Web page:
Shaving some savings from our BigQuery bill

If you have a product as popular as LiveScore, with 50M monthly users, you soon accumulate a LOT of data about those users. BigQuery is practically limitless in terms of what you can do with the serverless warehouse — but it’s not a charity. Here are some missteps we made along the way, and how we eventually optimised things

As a huge GCP user, it will come as no surprise that I’ve spent my fair share of time working with BigQuery and dealing with large datasets. But when livescore began recording so much data every month, our costs started to creep, then climb! We had data flowing in from loads of sources, like google analytics 360, exporting events from firebase, and pulling in data from salesforce and apple ads using FiveTran.

One day, our eagle-eyed cost controller noticed that we’d had a recent spike in BigQuery costs. Looking in our GCP billing console, it seemed that we’d spent thousands of dellars in bigquery analysis costs, over the course of just a few days!

Cost spikes, for just one project!

We immediately go into full investigation mode, to identify the… uhh… *remembers blameless post-mortems…* cause of the issue. It looked like a few queries had been run to find a specific record from our firebase events that we were exporting. Now if we had been storing this data in mysql and using an index, the query would have run in a matter of milliseconds, and cost next to nothing. Unfortunately, this query was not using some well-known best practices of bigquery. The result was that the user unknowingly asked bigquery to scan over a Petabyte of data, in order to return about 200Kb of results — just filtered, not aggregated.

Now in situations like this, it’s easy to start pointing fingers, and some organisations at this point like to implement draconian measures:

“only queries submitted through the ticketing system 2 weeks in advance with CFO approval can be run”.

But we’re better than that. Instead, we asked, how can we take steps to ensure this problem doesn't happen again in a similar manner.

Reducing total data stored is key

It’s easy to jump to some obvious but imperfect ideas:

  • Fire this employee (We’d never do that, we’re not a soulless org!) — but we’d simply end up hiring a replacement with no guarantee they won’t turn round and do the same thing.
  • Just remove the user’s access — they’ll get someone else to run the query. Possibly better, but problem persists.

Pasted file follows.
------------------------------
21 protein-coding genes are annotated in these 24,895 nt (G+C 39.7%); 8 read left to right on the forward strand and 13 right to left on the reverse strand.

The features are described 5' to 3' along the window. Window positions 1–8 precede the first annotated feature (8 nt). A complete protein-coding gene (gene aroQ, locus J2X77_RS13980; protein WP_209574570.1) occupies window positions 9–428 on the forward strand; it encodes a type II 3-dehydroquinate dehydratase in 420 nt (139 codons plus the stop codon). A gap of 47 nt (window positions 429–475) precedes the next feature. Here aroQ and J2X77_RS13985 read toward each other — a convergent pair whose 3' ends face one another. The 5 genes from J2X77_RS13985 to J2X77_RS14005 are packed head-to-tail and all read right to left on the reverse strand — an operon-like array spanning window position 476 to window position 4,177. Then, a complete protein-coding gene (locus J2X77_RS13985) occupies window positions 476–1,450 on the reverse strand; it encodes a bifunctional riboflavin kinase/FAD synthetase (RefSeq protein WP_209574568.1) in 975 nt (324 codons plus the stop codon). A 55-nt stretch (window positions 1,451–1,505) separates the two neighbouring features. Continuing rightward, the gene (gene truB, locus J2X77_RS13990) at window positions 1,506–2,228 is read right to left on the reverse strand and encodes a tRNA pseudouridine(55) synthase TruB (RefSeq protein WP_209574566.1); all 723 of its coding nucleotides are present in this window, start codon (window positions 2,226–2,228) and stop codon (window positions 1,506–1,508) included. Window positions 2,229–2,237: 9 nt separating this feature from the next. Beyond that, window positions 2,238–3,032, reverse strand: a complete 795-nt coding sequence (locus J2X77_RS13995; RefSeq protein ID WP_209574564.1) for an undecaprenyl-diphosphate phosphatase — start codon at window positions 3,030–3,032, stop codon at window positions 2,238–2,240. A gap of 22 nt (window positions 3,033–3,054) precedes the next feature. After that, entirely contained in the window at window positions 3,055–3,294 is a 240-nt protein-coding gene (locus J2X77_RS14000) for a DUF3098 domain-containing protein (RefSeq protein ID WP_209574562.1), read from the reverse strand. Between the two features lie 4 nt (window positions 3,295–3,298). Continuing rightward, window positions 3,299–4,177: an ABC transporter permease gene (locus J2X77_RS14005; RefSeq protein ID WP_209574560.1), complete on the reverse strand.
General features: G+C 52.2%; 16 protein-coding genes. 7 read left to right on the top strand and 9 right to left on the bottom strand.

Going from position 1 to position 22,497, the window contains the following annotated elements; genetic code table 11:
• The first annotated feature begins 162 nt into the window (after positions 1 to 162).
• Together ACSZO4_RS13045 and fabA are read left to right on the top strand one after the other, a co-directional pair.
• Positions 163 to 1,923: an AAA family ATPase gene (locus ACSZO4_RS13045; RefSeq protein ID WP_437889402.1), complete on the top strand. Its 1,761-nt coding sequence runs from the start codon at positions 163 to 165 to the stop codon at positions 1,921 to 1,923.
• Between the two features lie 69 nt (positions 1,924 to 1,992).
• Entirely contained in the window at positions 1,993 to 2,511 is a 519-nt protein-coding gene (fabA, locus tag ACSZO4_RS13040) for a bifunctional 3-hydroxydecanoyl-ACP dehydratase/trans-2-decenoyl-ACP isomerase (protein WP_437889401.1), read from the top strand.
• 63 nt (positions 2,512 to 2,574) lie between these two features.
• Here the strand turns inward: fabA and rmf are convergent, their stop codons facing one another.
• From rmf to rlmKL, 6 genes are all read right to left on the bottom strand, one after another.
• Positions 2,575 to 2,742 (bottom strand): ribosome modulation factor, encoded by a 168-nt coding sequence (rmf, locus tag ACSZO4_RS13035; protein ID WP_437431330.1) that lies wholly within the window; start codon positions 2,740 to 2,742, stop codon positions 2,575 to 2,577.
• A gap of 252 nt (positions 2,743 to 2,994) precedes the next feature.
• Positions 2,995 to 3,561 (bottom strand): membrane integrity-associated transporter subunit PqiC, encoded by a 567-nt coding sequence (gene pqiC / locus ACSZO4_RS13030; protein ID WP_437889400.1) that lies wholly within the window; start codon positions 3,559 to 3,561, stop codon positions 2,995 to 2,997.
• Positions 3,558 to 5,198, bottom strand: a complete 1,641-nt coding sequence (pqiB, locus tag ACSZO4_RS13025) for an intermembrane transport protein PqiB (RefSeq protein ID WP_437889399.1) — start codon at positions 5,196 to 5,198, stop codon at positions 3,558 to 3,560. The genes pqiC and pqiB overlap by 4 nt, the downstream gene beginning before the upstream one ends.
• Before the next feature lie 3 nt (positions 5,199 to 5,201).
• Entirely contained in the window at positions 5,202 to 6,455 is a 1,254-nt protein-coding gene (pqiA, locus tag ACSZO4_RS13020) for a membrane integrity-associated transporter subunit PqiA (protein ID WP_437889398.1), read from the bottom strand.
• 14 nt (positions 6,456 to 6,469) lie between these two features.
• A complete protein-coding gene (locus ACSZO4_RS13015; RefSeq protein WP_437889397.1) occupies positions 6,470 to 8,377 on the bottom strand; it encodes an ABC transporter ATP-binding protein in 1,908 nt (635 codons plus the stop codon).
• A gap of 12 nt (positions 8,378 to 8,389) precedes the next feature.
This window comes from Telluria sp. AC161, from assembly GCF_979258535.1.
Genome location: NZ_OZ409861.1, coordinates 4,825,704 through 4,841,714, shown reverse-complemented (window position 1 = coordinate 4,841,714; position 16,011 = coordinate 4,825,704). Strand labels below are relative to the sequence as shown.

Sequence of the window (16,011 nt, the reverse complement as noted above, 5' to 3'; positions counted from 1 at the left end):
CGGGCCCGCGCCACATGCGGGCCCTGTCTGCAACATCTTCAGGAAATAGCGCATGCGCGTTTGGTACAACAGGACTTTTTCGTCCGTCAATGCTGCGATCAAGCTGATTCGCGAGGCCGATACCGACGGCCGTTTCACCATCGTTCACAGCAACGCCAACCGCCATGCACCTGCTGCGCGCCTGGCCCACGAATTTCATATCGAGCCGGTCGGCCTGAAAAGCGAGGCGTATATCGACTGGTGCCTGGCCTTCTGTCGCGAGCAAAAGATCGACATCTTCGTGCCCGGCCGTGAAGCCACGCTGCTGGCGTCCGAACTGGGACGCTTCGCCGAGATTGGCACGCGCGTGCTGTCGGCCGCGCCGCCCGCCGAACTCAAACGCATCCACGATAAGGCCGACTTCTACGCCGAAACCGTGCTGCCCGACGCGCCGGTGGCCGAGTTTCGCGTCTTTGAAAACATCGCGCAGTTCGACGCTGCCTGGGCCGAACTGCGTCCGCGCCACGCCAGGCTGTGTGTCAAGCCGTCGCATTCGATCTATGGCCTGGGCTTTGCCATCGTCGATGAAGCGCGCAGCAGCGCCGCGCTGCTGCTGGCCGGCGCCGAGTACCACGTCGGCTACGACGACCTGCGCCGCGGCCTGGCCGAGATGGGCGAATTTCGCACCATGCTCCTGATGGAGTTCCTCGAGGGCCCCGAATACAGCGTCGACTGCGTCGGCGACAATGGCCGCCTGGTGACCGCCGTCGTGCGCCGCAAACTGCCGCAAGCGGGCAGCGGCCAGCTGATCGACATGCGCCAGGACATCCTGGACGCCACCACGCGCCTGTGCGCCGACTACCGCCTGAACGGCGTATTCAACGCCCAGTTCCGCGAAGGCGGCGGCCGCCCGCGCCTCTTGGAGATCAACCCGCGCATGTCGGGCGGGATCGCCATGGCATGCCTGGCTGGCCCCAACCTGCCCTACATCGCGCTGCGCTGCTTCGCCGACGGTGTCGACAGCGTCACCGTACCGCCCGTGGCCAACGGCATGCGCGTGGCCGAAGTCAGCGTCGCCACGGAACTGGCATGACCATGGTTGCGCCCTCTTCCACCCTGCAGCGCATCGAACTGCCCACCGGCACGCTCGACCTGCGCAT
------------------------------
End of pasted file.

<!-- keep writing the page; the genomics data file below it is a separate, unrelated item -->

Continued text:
• Educate the user in best practice — certainly a worthwhile idea, which we’ll do, BUT — we’ll eventually hire more people, people forget things, and people make mistakes. Education is great, but it doesn’t wholly solve the problem: the problem isn’t this user, the problem is that anyone is capable of making this mistake.
  • Put guardrails in place to prevent this kind of abuse — I suggested using custom quotas, but unfortunately this was viewed as unnecessary and too restrictive.

We realised that a lot of the data we had stored, simply wasn’t of much value to us any more. This was highly granular data — unaggregated events of individual user interactions, dating back years! There’s no way we’re looking at that. Data becomes less valuable as it ages — we can make it more valuable by aggregating it into something more useful, and discarding that granular data. This shifts the data elsewhere and reduces the size enormously, by at least an order of magnitude.

Here are some of the steps we took:

Deleting duplicate GA360 export data

We had data from our various clients being sent to different GA properties. After we got all these exports each day, we moved them to a “unified” table. Basically a direct copy, but instead of sharded tables, it’s a date partitioned table, but also clustered on a few fields. This makes it easier to query the table in a way that is both easier for the analyst, and also more cost effective, since bigquery can skip sections of each partition not containing the relevant data.

But now our data is duplicated. Here are some approximate numbers we calculated for cost savings in this area:

  • size of GA exports: 58TB
  • growing at a rate of ~0.12TB/day
  • For the last 90 days, that’s ~11TB of data, stored in short-term storage, or $220/month
  • That leaves ~47TB in long-term storage, or $470/month.
  • Total monthly bill for storage of this data is $690
  • We decided we’d keep 30 days worth of data for reconciliation purposes — 0.12TB * 30 days = 3.6TB in short-term storage, or $72.
  • With some effort, we can save ~ $600 per month.

In order for our eagle-eyed analyst to be happy with this, we’d have to introduce reconciliation processes, but this makes our ETL more reliable, so we welcomed it. We lose nothing deleting this data, as we already have a copy.

Deleting data exported from Firebase